MisterSF.com Archive: Ask Mister SF Answers

Just Like Heaven

Original Joe's

R.I.P: Cody's, 2 Stockton Street

Lucky Penny: 2670 Geary Blvd.

Pennies in the countertop are all 1970, the year the restaurant opened.
Masonic near McAllister: Just when I was beginning to miss Madeline Kahn, the SF gynecologist, along comes Carmen Miranda, realtor.

04/17/07; 10:00 PM

lizamcg asks, You shouldn't shake your finger at Gavin Newsom's problems. How many ex-girlfriends does Willie Brown have?

According to Willie Brown, none.

PotreroDude asks, You mentioned Just Like Heaven. Is that you as the neighbor?

That's actor Jeffrey Marcus.

Chris asks, Is that Marie Duggan of Original Joe's in the scene from Zodiac that was shot there?

Yes! Original Joe's - as integral to the City's police life as Tosca, bullets, and Bullitt - appears, as does its owner, the lovely Mrs. Duggan.

SFTom asks, was that you being filmed in the GoCar on Monday on Hyde Street?

That was Conan O'Brien. He is bringing the show here for a week starting April 30.

Steven asks, I moved from SF 4 years ago to Chicago and I really miss it. Someday I hope to find some small place to retire and live with my wife when the kids are grown. Do you have any advice on how and what to look for in the next 10-15 years?

Without knowing your financial background and what you consider a small place, it's difficult to advise, but allow me to generalize. The Bay Area economy is expected to remain strong over the next two decades, as is the San Francisco real estate market. The City is rife with development, with most eyes on high-rise residential buildings in the Rincon/Transbay area. What impact that will have on existing housing stock in older neighborhoods remains to be seen. (I would like to see it lead to height limits in certain other places, but that's another topic.) While the addition of luxury condos is abhorred by some, one recent change that has made home ownership viable for people who are not wealthy has been the move by banks to allow separate mortgages for members of a tenancy-in-common. There are many, many options. You may consider retiring to an affordable rental, but even rent control legislation is not guaranteed to exist forever. One thing is certain when it comes to housing in the City; it's political in nature. Therefore, you have to keep an eye on it, plan ahead, and add some zeroes. Perhaps you mean, will San Francisco still be the place you love and miss, or will it be ruined by whatever? You'll love it more madly in 15 years, I promise!

04/17/07; 8:27 PM

Lisa asks, No grief for Cody's?

Yes, grief for Cody's. Sure, it was a newcomer on Stockton Street but Cody's of Berkeley is an independent bookselling icon. I covered book store closings in 2001 and I'm sad to see the blood letting continue on and on. The Waldenbooks (smaller chain owned by Borders) at 4 Embarcadero is gone as is the religious bookstore on Geary St. near Lotta's Fountain, the Rand McNally store, and Acorn on Polk. I'm nostalgic for those Waldenbooks stores on Geary, Polk & California, and 4 Embarcadero but even when they were favorite stops of mine in the '80s they were owned by K-Mart. Borders officials say they have no plans to close the Waldenbooks in West Portal.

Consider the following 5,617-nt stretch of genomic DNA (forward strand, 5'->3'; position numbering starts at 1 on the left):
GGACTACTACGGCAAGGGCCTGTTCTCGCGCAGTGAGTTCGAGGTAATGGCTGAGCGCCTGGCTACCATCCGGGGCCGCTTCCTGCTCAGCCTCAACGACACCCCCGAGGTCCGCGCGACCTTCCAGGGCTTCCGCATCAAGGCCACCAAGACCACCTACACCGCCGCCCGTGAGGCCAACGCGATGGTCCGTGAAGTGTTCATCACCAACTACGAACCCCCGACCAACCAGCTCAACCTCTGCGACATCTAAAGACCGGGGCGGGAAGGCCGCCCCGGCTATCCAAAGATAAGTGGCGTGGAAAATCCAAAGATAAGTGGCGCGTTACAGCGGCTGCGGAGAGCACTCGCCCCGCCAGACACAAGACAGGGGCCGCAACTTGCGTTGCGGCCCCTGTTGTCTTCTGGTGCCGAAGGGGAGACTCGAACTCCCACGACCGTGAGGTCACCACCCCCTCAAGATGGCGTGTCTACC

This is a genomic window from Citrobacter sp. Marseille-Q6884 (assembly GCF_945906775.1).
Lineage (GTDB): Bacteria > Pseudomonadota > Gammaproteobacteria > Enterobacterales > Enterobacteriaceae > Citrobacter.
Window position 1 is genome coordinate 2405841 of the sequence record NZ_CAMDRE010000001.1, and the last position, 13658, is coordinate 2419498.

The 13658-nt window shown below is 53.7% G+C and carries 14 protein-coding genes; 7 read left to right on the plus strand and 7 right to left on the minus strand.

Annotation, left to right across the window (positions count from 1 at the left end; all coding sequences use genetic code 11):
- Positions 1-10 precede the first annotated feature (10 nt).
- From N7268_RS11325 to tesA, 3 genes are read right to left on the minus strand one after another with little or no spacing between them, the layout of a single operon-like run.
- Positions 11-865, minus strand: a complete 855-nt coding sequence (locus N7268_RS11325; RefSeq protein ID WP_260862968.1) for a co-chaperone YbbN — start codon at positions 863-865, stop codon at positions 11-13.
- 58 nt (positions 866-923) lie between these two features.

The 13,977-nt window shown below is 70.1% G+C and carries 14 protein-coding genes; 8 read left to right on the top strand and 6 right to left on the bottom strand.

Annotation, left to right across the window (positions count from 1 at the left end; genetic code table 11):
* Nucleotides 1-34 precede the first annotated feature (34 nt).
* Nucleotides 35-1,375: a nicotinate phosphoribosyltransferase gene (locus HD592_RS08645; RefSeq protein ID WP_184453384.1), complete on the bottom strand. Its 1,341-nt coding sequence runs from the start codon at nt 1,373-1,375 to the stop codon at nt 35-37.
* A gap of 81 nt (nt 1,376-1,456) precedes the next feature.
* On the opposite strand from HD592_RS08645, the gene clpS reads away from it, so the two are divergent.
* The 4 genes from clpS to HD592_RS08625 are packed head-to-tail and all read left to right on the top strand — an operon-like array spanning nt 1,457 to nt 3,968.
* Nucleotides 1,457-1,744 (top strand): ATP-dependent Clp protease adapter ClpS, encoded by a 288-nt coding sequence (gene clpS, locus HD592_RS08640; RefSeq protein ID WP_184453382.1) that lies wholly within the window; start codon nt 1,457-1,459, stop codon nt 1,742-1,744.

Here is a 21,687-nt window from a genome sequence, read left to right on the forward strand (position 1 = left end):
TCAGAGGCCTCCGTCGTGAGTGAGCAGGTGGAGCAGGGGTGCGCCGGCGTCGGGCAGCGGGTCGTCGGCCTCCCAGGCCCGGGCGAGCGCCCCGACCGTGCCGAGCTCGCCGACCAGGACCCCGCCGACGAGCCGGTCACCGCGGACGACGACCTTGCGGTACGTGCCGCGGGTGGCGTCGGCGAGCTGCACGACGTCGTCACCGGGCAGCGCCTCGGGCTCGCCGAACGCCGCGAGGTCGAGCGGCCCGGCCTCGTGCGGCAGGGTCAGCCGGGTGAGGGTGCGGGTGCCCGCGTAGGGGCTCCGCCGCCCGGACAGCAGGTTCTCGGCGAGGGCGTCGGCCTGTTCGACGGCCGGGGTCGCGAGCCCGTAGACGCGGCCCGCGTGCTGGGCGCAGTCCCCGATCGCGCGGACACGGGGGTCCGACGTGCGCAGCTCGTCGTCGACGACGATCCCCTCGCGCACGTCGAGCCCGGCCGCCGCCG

SOMAkelly asks, what is/was the Copper Penny?

The Copper Penny is the former name of the Lucky Penny restaurant, 2670 Geary Blvd., which was a franchise owned by IHoP. The owner of the Geary and Masonic location separated his business from the franchise and became the Lucky Penny in the early '80s. A former Noe Valley resident has a great joke, "They could have called it the Lucky Lincoln, but then Lincoln wasn't so lucky."

Regan asks, Do you have a recommendation since Swan Oyster Depot is not open at night?

Anchor Oyster Bar, 579 Castro Street, open until 10pm six days, 9:30 on Sunday.

Myesha asks, I'm surprised you don't have more to say about blogs and online citizen journalists. Weren't you one of the first, in the City at least?

Yes, but I was always a citizen journalist; even with my press credentials, which I've had before and since I've had the web site, I frequently wait in the public line to report on what Mr. or Ms. SF would experience. The media are equalizing in front of our eyes; they're really all becoming the same. When something happens off the script it's no longer the exclusive material of bloggers looking for something wholey unique from the field of coverage. The posting by TV reporter Dan Noyes of footage showing the mayor simulating oral sex on a microphone is a good example. Ann Marie Cox, famous for starting the fairly vicious and crude Wonkette political web site in D.C. a few years back, is now an editor at Time. Mostly, I find the blogs that get the most attention nationally (Perez, etc.) are overly mean, but that could equalize too if bloggers don't feel they have to over-sensationalize in order to get noticed; they only have to start by telling stories in an interesting way and with integrity. I also chose to do positive stories. The Internet has been good and bad for journalism, mostly good. And, the medium is not the message. Paper is not the cause of bad comic strips.

shea asks, Did Alfred Hitchcock ever say that San Francisco was a city without a bad angle? I thought he did, but I can't find any record of it.

I'm not familiar with the quote but it is a true statement!

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